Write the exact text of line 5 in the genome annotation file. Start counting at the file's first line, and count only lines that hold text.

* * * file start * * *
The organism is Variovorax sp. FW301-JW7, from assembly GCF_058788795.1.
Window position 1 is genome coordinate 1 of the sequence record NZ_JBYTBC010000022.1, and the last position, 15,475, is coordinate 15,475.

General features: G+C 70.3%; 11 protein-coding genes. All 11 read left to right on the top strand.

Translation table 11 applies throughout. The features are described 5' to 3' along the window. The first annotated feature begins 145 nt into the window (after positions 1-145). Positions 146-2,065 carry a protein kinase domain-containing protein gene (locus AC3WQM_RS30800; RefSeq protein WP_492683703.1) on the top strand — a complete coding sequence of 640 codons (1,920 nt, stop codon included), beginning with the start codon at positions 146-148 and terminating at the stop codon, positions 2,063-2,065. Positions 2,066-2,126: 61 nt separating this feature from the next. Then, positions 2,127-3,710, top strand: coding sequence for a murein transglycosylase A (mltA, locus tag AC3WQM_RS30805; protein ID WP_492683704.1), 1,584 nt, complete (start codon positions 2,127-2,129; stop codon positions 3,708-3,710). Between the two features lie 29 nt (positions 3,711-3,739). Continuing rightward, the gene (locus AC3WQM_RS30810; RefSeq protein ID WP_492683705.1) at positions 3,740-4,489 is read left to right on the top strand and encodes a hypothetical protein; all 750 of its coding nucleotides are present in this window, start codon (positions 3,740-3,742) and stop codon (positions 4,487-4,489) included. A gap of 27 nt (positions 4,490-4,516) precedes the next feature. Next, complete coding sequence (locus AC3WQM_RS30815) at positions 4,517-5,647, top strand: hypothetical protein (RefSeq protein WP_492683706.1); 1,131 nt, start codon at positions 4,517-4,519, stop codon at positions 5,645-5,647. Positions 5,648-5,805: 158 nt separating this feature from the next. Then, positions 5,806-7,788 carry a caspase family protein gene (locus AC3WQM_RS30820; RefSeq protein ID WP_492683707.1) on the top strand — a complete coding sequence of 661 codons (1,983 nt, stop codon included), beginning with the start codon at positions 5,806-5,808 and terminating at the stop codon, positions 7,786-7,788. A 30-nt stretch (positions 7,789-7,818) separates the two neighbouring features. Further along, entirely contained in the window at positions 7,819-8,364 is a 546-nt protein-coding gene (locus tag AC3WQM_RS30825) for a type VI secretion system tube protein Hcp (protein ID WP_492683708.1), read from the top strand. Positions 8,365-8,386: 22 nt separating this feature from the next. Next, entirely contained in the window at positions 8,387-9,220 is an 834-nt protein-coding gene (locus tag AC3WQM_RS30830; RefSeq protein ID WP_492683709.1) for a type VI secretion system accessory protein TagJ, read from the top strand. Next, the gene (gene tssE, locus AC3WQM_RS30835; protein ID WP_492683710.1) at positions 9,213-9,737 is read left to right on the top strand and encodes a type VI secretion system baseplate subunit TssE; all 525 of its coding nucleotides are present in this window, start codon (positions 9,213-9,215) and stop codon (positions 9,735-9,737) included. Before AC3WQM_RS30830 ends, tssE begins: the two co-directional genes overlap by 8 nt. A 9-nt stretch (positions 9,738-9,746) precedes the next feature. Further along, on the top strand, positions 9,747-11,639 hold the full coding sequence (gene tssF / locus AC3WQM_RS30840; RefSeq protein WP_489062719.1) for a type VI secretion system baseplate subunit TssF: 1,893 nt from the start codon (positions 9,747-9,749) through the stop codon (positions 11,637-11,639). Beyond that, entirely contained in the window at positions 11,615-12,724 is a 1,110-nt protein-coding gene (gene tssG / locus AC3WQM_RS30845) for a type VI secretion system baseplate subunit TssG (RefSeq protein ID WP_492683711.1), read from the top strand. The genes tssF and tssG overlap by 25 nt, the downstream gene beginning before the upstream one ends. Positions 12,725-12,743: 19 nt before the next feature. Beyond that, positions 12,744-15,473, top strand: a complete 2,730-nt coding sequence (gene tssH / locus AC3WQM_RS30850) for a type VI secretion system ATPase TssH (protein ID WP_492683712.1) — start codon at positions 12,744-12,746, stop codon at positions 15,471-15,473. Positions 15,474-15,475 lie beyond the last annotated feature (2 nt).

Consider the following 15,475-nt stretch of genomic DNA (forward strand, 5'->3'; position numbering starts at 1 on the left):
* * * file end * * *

Consider the following 15,475-nt stretch of genomic DNA (forward strand, 5'->3'; position numbering starts at 1 on the left):